First At Home Pregnancy Test & The History Behind It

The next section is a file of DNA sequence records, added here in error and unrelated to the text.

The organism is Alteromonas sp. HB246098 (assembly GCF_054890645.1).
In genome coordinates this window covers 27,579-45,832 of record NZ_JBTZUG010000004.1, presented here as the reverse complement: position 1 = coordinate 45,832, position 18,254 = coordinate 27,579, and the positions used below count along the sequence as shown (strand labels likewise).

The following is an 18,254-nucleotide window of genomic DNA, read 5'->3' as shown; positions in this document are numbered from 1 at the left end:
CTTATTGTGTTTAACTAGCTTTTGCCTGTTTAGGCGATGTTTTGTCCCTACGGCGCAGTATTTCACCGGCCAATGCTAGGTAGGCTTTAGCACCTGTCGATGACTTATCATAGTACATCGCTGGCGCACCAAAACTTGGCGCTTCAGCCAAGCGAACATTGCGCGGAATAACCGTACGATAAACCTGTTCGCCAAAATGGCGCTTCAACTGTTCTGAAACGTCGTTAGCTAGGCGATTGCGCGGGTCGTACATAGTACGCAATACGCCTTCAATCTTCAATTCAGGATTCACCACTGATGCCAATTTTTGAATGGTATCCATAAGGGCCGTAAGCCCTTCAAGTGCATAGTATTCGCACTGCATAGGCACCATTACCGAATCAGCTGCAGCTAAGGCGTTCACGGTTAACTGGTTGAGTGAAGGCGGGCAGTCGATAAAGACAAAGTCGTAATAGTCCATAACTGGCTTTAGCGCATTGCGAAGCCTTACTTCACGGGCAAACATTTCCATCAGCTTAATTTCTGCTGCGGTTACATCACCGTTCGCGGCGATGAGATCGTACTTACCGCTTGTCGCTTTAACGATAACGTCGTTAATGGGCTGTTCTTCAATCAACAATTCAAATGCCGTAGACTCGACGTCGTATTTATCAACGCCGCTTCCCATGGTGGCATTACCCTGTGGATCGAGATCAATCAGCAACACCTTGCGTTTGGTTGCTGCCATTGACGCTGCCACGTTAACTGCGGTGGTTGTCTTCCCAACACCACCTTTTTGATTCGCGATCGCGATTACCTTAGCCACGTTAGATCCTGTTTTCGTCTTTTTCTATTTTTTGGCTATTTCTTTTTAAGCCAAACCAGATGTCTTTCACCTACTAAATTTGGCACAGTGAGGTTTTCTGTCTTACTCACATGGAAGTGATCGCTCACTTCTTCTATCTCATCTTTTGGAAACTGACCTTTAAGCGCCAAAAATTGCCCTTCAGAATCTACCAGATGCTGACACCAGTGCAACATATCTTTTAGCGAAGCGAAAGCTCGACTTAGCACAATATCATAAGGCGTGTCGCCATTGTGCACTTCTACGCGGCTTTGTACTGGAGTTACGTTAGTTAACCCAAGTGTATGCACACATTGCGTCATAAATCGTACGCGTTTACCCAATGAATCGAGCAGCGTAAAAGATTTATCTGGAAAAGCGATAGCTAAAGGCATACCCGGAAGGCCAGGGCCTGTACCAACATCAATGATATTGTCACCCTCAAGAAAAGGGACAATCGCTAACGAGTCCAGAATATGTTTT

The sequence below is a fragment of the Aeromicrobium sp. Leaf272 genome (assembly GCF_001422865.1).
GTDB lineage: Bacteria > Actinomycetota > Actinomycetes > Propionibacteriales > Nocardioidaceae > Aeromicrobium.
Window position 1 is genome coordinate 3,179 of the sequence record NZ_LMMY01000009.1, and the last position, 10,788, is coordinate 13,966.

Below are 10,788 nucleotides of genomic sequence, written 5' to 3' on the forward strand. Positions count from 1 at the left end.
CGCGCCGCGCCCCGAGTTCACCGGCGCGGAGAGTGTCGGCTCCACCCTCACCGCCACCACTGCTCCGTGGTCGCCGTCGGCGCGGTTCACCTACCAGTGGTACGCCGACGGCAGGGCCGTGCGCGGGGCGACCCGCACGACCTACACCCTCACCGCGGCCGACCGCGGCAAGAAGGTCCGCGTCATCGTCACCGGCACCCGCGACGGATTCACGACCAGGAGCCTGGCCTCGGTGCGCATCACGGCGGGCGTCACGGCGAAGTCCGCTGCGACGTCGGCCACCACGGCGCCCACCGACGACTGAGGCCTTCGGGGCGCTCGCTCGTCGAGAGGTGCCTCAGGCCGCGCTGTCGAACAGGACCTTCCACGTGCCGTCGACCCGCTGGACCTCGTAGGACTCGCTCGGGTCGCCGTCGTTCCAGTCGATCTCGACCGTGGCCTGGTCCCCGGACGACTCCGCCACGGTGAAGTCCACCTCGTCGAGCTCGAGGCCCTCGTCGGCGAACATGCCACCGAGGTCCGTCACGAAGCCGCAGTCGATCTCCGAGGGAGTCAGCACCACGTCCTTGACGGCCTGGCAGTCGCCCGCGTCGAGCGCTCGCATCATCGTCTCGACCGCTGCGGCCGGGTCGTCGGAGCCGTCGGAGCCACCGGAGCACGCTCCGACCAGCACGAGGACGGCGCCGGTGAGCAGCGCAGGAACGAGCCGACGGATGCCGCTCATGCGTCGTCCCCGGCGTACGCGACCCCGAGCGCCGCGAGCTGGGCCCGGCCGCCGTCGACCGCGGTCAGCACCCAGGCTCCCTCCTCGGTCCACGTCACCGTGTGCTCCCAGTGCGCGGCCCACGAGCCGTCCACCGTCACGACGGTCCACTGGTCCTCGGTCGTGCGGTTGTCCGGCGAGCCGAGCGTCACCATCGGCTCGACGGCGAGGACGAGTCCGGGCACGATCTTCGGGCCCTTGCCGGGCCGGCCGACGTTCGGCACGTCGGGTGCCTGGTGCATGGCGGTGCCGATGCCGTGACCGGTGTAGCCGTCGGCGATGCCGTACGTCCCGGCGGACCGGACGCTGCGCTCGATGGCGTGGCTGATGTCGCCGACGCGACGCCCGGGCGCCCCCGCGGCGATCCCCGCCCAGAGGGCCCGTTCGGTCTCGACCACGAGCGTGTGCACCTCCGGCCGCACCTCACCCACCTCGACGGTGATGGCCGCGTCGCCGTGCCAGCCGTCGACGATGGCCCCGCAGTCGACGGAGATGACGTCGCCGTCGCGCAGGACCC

The Smithsonian Magazine recently published an article focusing on the history of the first at-home pregnancy test. After reading said article, I realized that in the past 9 years, I have taken hundreds of tests, but yet I never once questioned the origin of them. And I question everything. (Understatement of the year.) Yes, I have taken hundreds of pregnancy tests. When we tried to conceive our first baby, it was 11 unsuccessful months of wasted money on those expensive brands, and I probably pee'd on at least 6 or more each cycle just to see if I could make a second line appear. By the time we were trying for baby #2, I had learned about the dollar tests (Hello Dollar Tree!), and the even cheaper tests found online. You can buy a bulk pack of 100 for next to nothing! Let's just say that I pee'd through more than one order of those from baby #2-baby #5. It's actually quite addicting to pee on sticks (or dip them, whatever). It's even more addicting to see the faintest (almost non-existent) line appear and become darker on those pee-sticks. Seriously, you can pee every few hours and start a comparison line. Have you ever wondered who created the home pregnancy test? If you assumed it was a woman, you would be correct! Margaret Crane, a 26-year-old freelance graphic designer was working at the now-defunct pharmaceutical company 'Organon,' in West Orange, New Jersey in 1967. While Crane designed packaging for lipsticks and ointments, she saw how simple it was for those in charge of the pregnancy lab work to complete the process of confirming or denying pregnancies. It didn't take long for her to realize that women could do it themselves -- at home! During the 60's (and prior), women had to wait about two weeks after seeing their doctor to confirm a pregnancy. Their tests had to be sent into a lab. But, according to Crane, this was a process that could have been skipped altogether!  Just like many things though, her idea was shot down and fought against by the company. It would steal their business; not to mention, a woman had come up with the idea...  Crane persisted. Even though she was not a scientist, Crane managed to create a prototype. Her design skills came in handy for the packaging too. She used a clear box that she modeled after a paper clip container. All together it looked like a fun chemistry set! Crane called the at-home test "Predictor." HPT1 While her version of the pregnancy test was not as modern as the sticks we pee on today, they delivered accurate results within 2 hours instead of the 2 weeks women were used to waiting. Crane partnered with Ira Sturtevant, an ad man, to help her product reach women everywhere. But because of the FDA's approval procedures, it was not until 1976 that the Predictor became available within the United States. Crane continued to fight to get the pregnancy test on shelves everywhere, and thanks to Sturtevant, she did; however, she never received a single dollar. Crane had to sign her rights away when the company agreed to create the product. As horrible as that sounds, Crane doesn't care that she never received payment, instead, she is thrilled that her idea has become the industry's leading way for women to learn about their pregnancies. How amazing that Crane overcame the challenges and dedicated years to ensuring women have the ability to test for pregnancy in the privacy of their own homes.
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